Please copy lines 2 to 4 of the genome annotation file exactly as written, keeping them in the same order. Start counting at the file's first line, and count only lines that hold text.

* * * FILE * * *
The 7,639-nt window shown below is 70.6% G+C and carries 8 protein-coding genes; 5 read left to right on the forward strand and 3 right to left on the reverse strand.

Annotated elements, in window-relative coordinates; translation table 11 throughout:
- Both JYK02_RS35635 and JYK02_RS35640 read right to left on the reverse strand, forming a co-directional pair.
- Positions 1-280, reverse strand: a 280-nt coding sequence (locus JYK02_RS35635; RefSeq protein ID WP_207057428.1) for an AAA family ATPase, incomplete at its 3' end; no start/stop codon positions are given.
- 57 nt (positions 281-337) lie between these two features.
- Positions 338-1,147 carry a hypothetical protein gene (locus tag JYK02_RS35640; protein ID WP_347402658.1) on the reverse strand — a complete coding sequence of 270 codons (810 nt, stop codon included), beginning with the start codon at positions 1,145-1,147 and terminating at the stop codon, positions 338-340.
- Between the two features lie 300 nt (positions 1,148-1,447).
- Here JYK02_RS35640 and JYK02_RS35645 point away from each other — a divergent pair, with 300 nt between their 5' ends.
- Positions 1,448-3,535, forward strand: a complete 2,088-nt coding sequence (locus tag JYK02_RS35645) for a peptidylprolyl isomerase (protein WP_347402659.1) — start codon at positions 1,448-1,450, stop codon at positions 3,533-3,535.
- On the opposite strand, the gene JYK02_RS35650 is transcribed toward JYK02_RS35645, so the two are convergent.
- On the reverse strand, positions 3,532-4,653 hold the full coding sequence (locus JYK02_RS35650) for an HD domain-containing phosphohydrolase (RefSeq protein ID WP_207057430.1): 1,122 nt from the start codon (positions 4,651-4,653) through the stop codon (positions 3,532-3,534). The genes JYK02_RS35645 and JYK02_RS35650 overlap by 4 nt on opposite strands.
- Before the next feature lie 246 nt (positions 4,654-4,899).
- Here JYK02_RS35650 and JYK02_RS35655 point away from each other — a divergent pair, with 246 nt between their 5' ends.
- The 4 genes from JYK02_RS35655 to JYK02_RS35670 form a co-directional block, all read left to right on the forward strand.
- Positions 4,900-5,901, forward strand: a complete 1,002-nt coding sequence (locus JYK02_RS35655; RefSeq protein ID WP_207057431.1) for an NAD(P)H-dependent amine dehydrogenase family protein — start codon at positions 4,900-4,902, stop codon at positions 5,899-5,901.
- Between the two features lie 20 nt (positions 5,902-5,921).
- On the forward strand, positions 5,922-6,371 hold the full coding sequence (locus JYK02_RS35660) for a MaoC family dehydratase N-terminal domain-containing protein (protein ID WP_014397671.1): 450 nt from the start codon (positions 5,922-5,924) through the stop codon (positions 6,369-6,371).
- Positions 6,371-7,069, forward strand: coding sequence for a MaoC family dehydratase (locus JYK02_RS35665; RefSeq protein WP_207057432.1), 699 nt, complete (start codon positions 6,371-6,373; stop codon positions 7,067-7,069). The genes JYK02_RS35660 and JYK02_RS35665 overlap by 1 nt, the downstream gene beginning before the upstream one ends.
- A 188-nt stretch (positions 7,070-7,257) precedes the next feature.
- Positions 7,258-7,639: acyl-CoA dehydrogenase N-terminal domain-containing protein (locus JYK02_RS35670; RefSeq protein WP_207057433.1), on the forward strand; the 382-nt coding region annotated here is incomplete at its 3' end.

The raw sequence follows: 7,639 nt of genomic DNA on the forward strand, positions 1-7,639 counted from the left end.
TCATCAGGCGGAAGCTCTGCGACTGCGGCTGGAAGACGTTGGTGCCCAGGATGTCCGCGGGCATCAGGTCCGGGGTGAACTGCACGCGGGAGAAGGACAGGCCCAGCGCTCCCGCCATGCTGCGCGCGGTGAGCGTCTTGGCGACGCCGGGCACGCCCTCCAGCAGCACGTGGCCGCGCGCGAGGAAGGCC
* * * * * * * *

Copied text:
Annotated elements, in window-relative coordinates; translation table 11 throughout:
- Both JYK02_RS35635 and JYK02_RS35640 read right to left on the reverse strand, forming a co-directional pair.
- Positions 1-280, reverse strand: a 280-nt coding sequence (locus JYK02_RS35635; RefSeq protein ID WP_207057428.1) for an AAA family ATPase, incomplete at its 3' end; no start/stop codon positions are given.